A new report supported by Cancer Research suggests that people aged 60 or over run an increased risk of being diagnosed with bowel or lung cancer during a hospital emergency compared to younger people. The report also suggests that the less affluent and women were also at a greater risk of an emergency lung cancer diagnosis. Researchers also found that single people which includes widowed, divorced or unmarried had a higher risk of emergency diagnosis of bowel cancer.
Emergency diagnosis has poor survival rates
The researchers examined twenty studies that included over half a million bowel or lung cancer cases where more than 200,000 cases were diagnosed following an emergency admission to hospital. In some cases patients were admitted after visiting a GP whilst others were admitted following a visit to the Accident & Emergency or Outpatient departments. The researchers were interested in understanding why so many people are emergency diagnosed, because such a diagnosis tends to have bad survival rates.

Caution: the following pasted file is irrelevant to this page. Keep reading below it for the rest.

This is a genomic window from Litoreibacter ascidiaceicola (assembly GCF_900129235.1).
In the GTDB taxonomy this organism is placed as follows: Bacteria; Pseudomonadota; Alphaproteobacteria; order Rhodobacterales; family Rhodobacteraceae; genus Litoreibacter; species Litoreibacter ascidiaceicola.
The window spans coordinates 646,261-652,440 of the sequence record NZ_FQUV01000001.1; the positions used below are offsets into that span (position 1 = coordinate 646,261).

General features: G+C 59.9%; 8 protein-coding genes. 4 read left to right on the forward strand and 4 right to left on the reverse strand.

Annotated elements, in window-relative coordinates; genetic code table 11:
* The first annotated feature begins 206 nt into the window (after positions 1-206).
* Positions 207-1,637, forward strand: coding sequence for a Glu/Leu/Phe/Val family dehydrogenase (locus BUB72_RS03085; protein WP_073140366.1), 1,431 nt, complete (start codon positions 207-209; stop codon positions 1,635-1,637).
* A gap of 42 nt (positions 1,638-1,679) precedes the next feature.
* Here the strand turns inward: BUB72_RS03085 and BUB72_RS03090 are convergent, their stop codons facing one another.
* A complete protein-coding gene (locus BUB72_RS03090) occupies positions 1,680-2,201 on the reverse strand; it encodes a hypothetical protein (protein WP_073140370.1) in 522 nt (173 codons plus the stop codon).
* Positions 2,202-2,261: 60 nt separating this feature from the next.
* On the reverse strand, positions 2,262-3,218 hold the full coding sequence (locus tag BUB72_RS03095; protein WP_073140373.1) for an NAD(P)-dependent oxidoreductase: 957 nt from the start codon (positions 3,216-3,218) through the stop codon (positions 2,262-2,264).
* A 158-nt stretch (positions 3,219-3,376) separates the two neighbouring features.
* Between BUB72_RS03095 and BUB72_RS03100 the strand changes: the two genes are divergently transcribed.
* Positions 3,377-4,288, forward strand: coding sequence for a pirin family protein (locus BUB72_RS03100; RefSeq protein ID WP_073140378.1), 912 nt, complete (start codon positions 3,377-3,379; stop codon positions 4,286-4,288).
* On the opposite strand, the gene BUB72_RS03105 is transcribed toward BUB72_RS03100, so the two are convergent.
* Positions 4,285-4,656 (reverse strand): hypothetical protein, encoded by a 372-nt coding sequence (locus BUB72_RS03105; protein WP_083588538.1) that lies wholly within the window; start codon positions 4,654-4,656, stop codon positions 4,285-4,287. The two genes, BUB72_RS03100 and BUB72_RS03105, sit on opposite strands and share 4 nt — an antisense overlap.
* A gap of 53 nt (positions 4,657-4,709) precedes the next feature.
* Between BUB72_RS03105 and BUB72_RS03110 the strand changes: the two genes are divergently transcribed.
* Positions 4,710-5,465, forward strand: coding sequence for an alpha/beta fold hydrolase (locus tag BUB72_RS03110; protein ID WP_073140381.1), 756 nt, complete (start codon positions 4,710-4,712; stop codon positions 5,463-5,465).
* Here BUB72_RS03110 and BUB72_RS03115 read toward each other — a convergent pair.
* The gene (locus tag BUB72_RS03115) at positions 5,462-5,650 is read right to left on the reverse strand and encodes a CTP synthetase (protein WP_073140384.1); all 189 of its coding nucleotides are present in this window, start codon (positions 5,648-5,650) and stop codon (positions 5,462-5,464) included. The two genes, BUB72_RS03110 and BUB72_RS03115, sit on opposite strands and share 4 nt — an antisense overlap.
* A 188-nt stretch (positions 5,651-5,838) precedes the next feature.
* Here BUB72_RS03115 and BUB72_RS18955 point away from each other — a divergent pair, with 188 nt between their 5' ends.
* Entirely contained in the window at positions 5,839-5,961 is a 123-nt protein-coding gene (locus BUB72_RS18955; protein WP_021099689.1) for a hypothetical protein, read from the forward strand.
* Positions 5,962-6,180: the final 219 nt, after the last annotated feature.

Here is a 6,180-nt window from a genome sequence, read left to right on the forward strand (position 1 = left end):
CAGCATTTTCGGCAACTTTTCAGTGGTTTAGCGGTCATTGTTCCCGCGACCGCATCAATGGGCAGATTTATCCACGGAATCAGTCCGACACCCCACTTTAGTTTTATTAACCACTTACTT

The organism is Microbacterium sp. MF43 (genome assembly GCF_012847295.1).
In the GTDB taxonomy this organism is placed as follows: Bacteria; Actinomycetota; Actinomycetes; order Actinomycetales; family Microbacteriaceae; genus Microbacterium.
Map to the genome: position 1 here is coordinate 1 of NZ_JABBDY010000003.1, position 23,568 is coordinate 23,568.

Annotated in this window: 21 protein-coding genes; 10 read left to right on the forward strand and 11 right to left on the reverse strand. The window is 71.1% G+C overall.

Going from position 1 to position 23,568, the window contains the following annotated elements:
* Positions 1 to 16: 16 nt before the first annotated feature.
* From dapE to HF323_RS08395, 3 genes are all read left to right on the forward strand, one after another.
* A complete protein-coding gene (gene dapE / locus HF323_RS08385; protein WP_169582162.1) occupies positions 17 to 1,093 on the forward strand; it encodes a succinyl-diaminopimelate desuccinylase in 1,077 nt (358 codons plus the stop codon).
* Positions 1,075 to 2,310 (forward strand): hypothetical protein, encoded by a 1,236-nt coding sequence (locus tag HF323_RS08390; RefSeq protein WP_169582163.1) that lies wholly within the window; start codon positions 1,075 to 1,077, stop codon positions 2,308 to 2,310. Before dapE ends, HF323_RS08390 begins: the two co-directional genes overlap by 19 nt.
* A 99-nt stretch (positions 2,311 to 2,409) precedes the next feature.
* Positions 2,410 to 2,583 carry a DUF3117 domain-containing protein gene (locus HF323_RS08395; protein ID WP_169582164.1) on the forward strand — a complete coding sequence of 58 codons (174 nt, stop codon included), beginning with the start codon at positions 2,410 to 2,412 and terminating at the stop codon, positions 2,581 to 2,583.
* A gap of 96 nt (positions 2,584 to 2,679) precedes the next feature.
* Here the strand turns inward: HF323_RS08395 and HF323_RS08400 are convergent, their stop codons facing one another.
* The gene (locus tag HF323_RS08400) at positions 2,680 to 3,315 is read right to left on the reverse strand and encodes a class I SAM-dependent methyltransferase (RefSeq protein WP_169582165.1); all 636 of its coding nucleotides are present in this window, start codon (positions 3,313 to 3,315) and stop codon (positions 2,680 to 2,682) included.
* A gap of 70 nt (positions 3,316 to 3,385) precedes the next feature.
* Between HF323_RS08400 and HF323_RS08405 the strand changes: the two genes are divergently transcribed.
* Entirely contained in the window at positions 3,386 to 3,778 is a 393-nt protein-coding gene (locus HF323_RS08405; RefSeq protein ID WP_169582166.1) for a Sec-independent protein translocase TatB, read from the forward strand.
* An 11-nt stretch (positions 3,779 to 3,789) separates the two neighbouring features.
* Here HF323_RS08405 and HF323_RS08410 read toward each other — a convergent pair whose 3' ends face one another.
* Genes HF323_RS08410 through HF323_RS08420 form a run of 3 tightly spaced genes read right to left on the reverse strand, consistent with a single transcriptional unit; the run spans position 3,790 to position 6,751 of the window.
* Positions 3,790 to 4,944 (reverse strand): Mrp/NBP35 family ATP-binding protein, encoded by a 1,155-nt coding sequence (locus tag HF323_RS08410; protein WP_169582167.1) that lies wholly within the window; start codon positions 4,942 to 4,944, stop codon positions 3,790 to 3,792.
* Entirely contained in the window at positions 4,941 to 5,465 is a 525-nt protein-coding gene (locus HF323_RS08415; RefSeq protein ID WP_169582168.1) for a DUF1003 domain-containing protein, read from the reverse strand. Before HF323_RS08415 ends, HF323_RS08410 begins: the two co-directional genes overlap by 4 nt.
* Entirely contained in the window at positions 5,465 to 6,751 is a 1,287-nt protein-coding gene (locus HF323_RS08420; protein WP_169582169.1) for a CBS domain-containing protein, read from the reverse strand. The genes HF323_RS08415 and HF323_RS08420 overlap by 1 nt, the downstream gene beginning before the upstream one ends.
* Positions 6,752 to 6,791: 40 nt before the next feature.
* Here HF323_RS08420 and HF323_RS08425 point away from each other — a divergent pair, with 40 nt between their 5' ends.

Few emergency lung cancer diagnosis patients survive more than a year
Approximately 25 per cent of bowel cancers and 40 per cent of lung cancers in England were emergency diagnosed during the time period between 2006 and 2010. Prior research suggests that just 11 per cent of lung cancer patients who were emergency diagnosed managed to survive for at least twelve months. This compares with 42 per cent of patients surviving at least a year when they were diagnosed following a GP referral. When it came to bowel cancer, the one year survival rate for emergency diagnosis was 49 per cent compared to 83 per cent for patients who had a GP referral.
“We need a better understanding of why some people are having their cancer diagnosis made via an emergency admission. This is important because we know that their survival chances are lower if people are diagnosed this way. This interesting review sheds some light on the factors that could be involved. We’re now funding further research on the subject and calling on the Government to ensure more cancers are diagnosed at the earliest possible stage because this can make such a difference for patients.” Sara Hiom, director of early diagnosis at Cancer Research UK said.